Under the existing solid waste regime, a case-specific BUD lasts indefinitely once granted. Thus, many companies are operating today with case-specific BUDs for materials and processes that NYSDEC may have granted decades ago. Critically, the proposed regulations would render ineffective 180 days after the new regulations take effect all existing case-specific BUDs that were granted more than 5 years before the new regulations take effect. Proposed 6 NYCRR § 360.4(p). Entities holding those older case-specific BUDs must submit new petitions for approval to NYSDEC in accordance with the new BUD procedures. Existing case-specific BUDs that were granted within 5 years or less of the effective date of the new regulations will remain valid for only 5 years from their issuance date (unless specifically addressed by later NYSDEC action), and then new petitions for approval will be necessary as well.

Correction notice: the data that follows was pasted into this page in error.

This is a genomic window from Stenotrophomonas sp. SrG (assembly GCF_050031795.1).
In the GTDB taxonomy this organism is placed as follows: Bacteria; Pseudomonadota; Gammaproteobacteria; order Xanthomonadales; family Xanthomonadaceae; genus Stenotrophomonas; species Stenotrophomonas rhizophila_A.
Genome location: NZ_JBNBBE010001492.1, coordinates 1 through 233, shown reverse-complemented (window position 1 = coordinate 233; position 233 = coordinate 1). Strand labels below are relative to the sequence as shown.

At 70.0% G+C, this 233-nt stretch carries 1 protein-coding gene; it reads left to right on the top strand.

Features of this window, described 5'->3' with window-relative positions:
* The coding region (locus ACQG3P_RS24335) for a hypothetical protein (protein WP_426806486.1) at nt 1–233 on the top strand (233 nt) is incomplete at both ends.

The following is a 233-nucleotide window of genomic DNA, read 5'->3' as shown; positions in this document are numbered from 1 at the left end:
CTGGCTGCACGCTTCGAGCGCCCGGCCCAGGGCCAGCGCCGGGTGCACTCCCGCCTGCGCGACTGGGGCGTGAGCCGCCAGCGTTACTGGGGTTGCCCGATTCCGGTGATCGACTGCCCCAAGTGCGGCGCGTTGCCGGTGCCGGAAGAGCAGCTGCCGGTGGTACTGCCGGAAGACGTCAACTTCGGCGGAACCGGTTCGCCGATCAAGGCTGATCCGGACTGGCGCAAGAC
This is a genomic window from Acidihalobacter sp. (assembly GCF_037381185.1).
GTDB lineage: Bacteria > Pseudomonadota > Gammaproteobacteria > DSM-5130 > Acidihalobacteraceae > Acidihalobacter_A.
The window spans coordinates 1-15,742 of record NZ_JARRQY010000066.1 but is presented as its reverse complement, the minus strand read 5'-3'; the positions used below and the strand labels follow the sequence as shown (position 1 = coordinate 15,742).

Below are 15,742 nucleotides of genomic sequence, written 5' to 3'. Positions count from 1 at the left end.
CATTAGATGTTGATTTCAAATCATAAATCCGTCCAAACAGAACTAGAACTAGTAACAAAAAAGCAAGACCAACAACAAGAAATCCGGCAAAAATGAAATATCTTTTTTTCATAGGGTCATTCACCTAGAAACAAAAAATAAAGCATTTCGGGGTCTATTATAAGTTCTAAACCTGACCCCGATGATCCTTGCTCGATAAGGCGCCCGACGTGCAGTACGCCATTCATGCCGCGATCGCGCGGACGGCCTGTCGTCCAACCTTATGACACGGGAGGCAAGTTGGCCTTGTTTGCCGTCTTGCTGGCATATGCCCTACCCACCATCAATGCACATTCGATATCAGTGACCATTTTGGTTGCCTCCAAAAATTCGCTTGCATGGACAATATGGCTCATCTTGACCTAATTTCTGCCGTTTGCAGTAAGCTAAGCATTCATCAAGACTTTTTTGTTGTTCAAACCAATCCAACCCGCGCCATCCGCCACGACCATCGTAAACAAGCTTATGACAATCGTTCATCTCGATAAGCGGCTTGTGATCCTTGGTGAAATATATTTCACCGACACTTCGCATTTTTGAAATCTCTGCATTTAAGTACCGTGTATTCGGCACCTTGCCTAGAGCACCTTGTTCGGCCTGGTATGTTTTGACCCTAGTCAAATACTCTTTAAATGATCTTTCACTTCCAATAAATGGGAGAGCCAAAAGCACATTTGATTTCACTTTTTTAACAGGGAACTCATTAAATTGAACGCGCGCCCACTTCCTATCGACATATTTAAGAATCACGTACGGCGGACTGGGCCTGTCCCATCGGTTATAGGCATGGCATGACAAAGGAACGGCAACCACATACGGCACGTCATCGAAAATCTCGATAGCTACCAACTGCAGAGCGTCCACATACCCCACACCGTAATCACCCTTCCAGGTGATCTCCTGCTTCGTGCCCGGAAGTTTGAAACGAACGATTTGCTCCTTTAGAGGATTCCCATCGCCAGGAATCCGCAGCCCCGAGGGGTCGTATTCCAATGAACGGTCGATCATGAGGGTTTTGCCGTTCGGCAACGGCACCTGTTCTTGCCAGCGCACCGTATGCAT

Going forward, any approved case-specific BUD will be valid for only 5 years from its approval date; renewal must be requested and approved by NYSDEC. Proposed 6 NYCRR § 360.12(d)(7). NYSDEC stated that a renewal period is necessary to provide it with another look at BUDs periodically so it can determine if modifications are warranted. Thus, under this proposed regime, businesses operating with BUDs, whether currently in effect or granted sometime in the future, would have significantly less security for their operations because there will be no certainty that a BUD will continue to be approved by NYSDEC or that it will not be modified during a renewal.